For every combination of pseudo-trait and SNP marker, linkage analysis was performed using the revised Haseman-Elston method with single-point identity-by-descent (IBD) sharing probabilities and using the mean-corrected cross-product as the dependent variable, as implemented in S.A.G.E. 4.5 [4]. Association analysis was carried out with variations of the ROMP method [5]. These variations included ROMP, requiring phenotype data on both parents, and a combination of ROMP and ROOP (Regression on One Parent), which uses trios with incomplete parental data [6]. The tests of association were performed both using one randomly selected member from each sibship (ROMP-one, ROMP/ROOP-one) and also using all sibs (ROMP-all, ROMP/ROOP-all). Although originally formulated as a test for parent-offspring trios, inclusion of (a few) additional offspring has been shown to have little effect on the properties of the test. All versions of ROMP were coded in R (version 1.4) [7].

p-Values resulting from all SNP tests were determined for each pseudo-trait. For pseudo-traits based on a SNP marker, tests with syntenic markers were excluded, so that null hypothesis conditions were maintained. For each chromosome, the set of p-values obtained was considered as a single unit and also broken down by location on the chromosome (p term, q term, and middle). Each chromosome end (p term and q term) was defined as 10% (or 25%) of the chromosome, according to physical map distance. Alternative definitions of chromosomal ends using a fixed distance of 3 MB (Affymetrix) and 7 MB (Affymetrix and Illumina) were also investigated. For some chromosome arms, too few SNPs (less than 0.5% of all markers) were available in the terminal segment, and those segments were omitted from the partitioned segment summaries. For each segment and for the whole genome, descriptive statistics were obtained using SAS version 8.2 [8].

To investigate the possible variation in type I error rate between telomeric and non-telomeric regions, means of each segment were computed separately. In addition, traditional analysis of variance and Kolmogorov-Smirnov two-sample tests were performed separately to compare each end with the middle segment (i.e., p term v. middle and q term v. middle).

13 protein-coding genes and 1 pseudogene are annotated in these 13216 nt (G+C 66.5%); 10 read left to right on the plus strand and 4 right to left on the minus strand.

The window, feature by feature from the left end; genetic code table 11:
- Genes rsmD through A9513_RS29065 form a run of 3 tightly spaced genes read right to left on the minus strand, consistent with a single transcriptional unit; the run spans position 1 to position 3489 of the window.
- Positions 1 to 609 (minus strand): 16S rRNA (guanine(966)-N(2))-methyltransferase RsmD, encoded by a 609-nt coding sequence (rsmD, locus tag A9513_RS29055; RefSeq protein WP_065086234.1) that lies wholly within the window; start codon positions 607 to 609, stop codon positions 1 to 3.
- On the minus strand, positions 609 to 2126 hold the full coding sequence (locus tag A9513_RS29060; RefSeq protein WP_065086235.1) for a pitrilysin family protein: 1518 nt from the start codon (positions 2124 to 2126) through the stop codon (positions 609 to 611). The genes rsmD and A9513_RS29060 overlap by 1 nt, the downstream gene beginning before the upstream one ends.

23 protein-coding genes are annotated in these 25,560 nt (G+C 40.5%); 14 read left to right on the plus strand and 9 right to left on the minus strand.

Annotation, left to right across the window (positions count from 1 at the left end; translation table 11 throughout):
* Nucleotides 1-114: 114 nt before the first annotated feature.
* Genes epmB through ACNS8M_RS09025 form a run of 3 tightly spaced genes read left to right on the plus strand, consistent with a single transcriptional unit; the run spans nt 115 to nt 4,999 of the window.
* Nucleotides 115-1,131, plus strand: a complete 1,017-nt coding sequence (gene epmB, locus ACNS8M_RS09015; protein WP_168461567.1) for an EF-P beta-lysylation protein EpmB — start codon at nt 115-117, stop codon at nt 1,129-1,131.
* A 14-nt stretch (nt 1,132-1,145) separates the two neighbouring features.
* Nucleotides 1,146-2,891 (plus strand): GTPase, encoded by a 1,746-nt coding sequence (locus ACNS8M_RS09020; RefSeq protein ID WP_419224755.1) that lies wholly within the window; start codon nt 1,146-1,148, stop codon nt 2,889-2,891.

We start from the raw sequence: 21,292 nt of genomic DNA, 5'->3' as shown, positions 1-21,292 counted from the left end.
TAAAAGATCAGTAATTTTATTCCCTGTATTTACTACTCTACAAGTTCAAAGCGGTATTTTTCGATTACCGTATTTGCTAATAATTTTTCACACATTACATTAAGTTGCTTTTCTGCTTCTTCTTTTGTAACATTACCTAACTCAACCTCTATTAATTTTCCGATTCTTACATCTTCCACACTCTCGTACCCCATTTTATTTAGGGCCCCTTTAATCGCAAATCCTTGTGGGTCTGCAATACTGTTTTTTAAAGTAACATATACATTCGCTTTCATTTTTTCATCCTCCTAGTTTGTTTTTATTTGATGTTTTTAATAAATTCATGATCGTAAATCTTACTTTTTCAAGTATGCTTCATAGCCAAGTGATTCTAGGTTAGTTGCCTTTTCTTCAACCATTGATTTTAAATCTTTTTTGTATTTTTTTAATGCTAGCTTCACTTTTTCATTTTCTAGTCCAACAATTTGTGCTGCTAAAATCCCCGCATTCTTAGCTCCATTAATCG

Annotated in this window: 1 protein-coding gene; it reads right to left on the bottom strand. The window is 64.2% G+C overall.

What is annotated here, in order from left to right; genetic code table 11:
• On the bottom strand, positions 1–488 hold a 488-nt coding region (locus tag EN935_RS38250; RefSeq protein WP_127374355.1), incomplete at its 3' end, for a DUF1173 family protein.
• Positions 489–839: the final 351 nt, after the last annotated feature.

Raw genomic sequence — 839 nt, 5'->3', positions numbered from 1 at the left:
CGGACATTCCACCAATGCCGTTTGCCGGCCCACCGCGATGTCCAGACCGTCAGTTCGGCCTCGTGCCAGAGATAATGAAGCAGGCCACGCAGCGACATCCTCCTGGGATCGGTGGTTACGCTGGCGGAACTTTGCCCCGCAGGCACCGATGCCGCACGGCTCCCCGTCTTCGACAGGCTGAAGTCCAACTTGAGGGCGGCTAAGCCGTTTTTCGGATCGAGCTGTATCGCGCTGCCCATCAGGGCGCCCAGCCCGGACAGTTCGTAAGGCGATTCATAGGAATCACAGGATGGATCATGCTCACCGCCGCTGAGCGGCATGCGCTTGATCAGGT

Affymetrix and Illumina data were considered separately throughout the study.

Results

Critical values corresponding to a 5% significance level for the COGA dataset were taken to be the 5th percentile of the distribution of p-values from marker tests from the whole genome. For the Affymetrix data these values ranged for different pseudo-traits from 0.005–0.058, 0.010–0.063, 0.006–0.059, 0.001–0.065, 0.001–0.051, for Haseman-Elston, ROMP-one, ROMP/ROOP-one, ROMP-all, ROMP/ROOP-all analyses, respectively.

The distribution of p-values was also examined separately for different types of chromosomal segments to investigate possible differences in type I error rate corresponding to physical location. Distribution means are presented in Table 1 (decile) and Table 2 (7 MB), summarized over all pseudo-traits for the Affymetrix dataset. Direct observation suggests a slight increase in p-value at the q ends.
Table 1

Mean of p-value distribution, summarized over all 80 pseudo-traits using decile definitions (Affymetrix data)

 

Whole genome

p term decilesb

Mid-chromosome

q term deciles

Haseman-Elston

   mean

0.503

0.499

0.503

0.506

   SD

0.018

0.032

0.021

0.032

   No. SNPsa

9857–10803

842–969

7936–8691

993–1129

ROMP-one

   mean

0.496

0.496

0.496

0.498

   SD

0.015

0.020

0.015

0.017

   No. SNPsa

9817–10802

834–968

7896–8691

984–1129

ROMP/ROOP-one

   mean

0.487

0.487

0.487

0.488

   SD

0.021

023

0.022

0.022

   No. SNPsa

9769–10802

832–968

7861–8691

984–1129

ROMP-all

   mean

0.479

0.479

0.478

0.483

   SD

0.032

0.033

0.032

0.031

   No. SNPsa

9845–10807

839–969

7925–8695

989–1129

ROMP/ROOP-all

   mean

0.456

0.455

0.456

0.458

   SD

0.034

0.036

0.034

0.033

   No. #SNPsa

9825–10807

837–969

7910–8695

989–1129

aThe number of SNPs varies due to missing data and variable numbers of markers excluded by synteny.

bThe p ends of chromosomes 13, 14, 21, 22 could not be used.

Table 2

Mean of p-value distribution, summarized over all 80 pseudo-traits using 7 MB definition of chromosome ends (Affymetrix data)

 

Whole genome

p term (7 MB)b

Mid-chromosome

q term decilesc

Haseman-Elston

   mean

0.503

0.502

0.503

0.506

   SD

0.018

0.035

0.019

0.037

   No. SNPsa

9857–10803

383–437

9059–9968

330–386

ROMP-one

   mean

0.496

0.494

0.496

0.498

   SD

0.015

0.023

0.015

0.020

   No. SNPsa

9817–10802

380–436

9023–9968

330–386

ROMP/ROOP-one

   mean

0.487

0.485

0.487

0.488

   SD

0.021

0.028

0.021

0.026

   No. SNPsa

9769–10802

380–436

9016–9968

330–386

ROMP-all

   mean

0.479

0.479

0.478

0.483

   SD

0.032

0.035

0.032

0.034

   No. SNPsa

9845–10807

381–437

9051–9972

330–386

ROMP/ROOP-all

   mean

0.456

0.453

0.456

0.459